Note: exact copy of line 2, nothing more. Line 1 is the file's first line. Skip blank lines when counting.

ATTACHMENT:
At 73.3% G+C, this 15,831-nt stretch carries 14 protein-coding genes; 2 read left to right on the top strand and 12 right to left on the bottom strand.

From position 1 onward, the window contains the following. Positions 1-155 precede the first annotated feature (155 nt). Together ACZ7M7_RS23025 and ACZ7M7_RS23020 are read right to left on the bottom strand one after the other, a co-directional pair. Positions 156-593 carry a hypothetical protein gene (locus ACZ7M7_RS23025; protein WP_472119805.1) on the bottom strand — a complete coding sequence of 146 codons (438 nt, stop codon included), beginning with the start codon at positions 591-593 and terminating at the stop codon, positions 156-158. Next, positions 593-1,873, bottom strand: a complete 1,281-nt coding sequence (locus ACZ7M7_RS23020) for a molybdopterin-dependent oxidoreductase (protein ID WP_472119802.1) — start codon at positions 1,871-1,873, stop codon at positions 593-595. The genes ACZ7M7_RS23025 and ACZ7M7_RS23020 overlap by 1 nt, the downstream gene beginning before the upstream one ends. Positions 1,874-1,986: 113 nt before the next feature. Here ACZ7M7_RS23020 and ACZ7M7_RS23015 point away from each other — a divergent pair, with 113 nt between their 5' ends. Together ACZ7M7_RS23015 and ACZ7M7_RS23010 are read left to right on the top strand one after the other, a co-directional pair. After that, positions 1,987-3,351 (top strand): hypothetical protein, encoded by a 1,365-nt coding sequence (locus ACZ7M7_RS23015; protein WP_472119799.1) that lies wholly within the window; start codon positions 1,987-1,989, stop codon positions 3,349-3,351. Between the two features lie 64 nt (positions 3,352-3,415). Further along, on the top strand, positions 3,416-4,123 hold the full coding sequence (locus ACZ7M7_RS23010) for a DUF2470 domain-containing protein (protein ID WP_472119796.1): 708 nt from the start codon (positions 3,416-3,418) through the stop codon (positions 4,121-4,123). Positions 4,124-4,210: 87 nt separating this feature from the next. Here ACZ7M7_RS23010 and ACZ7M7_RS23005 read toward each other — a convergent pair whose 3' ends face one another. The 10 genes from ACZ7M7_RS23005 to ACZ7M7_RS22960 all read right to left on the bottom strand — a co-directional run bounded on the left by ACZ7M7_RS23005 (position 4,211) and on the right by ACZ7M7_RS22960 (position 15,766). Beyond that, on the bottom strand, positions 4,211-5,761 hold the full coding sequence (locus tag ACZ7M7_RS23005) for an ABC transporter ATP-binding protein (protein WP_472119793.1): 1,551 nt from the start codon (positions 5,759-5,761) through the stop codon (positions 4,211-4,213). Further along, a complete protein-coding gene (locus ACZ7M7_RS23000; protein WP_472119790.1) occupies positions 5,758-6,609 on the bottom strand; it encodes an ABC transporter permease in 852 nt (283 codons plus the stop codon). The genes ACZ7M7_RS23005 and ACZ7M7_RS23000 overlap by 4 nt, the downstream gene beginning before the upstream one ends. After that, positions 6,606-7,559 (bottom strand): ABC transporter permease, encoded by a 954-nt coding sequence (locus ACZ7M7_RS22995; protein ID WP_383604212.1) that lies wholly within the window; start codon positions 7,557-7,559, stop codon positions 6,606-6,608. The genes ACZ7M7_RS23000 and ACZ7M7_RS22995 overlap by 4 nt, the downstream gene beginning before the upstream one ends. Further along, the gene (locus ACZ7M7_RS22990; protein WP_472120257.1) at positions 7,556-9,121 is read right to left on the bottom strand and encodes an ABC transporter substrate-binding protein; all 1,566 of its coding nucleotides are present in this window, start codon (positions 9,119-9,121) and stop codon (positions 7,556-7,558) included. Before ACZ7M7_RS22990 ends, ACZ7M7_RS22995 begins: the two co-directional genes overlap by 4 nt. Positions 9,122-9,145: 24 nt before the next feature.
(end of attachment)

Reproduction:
From position 1 onward, the window contains the following. Positions 1-155 precede the first annotated feature (155 nt). Together ACZ7M7_RS23025 and ACZ7M7_RS23020 are read right to left on the bottom strand one after the other, a co-directional pair. Positions 156-593 carry a hypothetical protein gene (locus ACZ7M7_RS23025; protein WP_472119805.1) on the bottom strand — a complete coding sequence of 146 codons (438 nt, stop codon included), beginning with the start codon at positions 591-593 and terminating at the stop codon, positions 156-158. Next, positions 593-1,873, bottom strand: a complete 1,281-nt coding sequence (locus ACZ7M7_RS23020) for a molybdopterin-dependent oxidoreductase (protein ID WP_472119802.1) — start codon at positions 1,871-1,873, stop codon at positions 593-595. The genes ACZ7M7_RS23025 and ACZ7M7_RS23020 overlap by 1 nt, the downstream gene beginning before the upstream one ends. Positions 1,874-1,986: 113 nt before the next feature. Here ACZ7M7_RS23020 and ACZ7M7_RS23015 point away from each other — a divergent pair, with 113 nt between their 5' ends. Together ACZ7M7_RS23015 and ACZ7M7_RS23010 are read left to right on the top strand one after the other, a co-directional pair. After that, positions 1,987-3,351 (top strand): hypothetical protein, encoded by a 1,365-nt coding sequence (locus ACZ7M7_RS23015; protein WP_472119799.1) that lies wholly within the window; start codon positions 1,987-1,989, stop codon positions 3,349-3,351. Between the two features lie 64 nt (positions 3,352-3,415). Further along, on the top strand, positions 3,416-4,123 hold the full coding sequence (locus ACZ7M7_RS23010) for a DUF2470 domain-containing protein (protein ID WP_472119796.1): 708 nt from the start codon (positions 3,416-3,418) through the stop codon (positions 4,121-4,123). Positions 4,124-4,210: 87 nt separating this feature from the next. Here ACZ7M7_RS23010 and ACZ7M7_RS23005 read toward each other — a convergent pair whose 3' ends face one another. The 10 genes from ACZ7M7_RS23005 to ACZ7M7_RS22960 all read right to left on the bottom strand — a co-directional run bounded on the left by ACZ7M7_RS23005 (position 4,211) and on the right by ACZ7M7_RS22960 (position 15,766). Beyond that, on the bottom strand, positions 4,211-5,761 hold the full coding sequence (locus tag ACZ7M7_RS23005) for an ABC transporter ATP-binding protein (protein WP_472119793.1): 1,551 nt from the start codon (positions 5,759-5,761) through the stop codon (positions 4,211-4,213). Further along, a complete protein-coding gene (locus ACZ7M7_RS23000; protein WP_472119790.1) occupies positions 5,758-6,609 on the bottom strand; it encodes an ABC transporter permease in 852 nt (283 codons plus the stop codon). The genes ACZ7M7_RS23005 and ACZ7M7_RS23000 overlap by 4 nt, the downstream gene beginning before the upstream one ends. After that, positions 6,606-7,559 (bottom strand): ABC transporter permease, encoded by a 954-nt coding sequence (locus ACZ7M7_RS22995; protein ID WP_383604212.1) that lies wholly within the window; start codon positions 7,557-7,559, stop codon positions 6,606-6,608. The genes ACZ7M7_RS23000 and ACZ7M7_RS22995 overlap by 4 nt, the downstream gene beginning before the upstream one ends. Further along, the gene (locus ACZ7M7_RS22990; protein WP_472120257.1) at positions 7,556-9,121 is read right to left on the bottom strand and encodes an ABC transporter substrate-binding protein; all 1,566 of its coding nucleotides are present in this window, start codon (positions 9,119-9,121) and stop codon (positions 7,556-7,558) included. Before ACZ7M7_RS22990 ends, ACZ7M7_RS22995 begins: the two co-directional genes overlap by 4 nt. Positions 9,122-9,145: 24 nt before the next feature.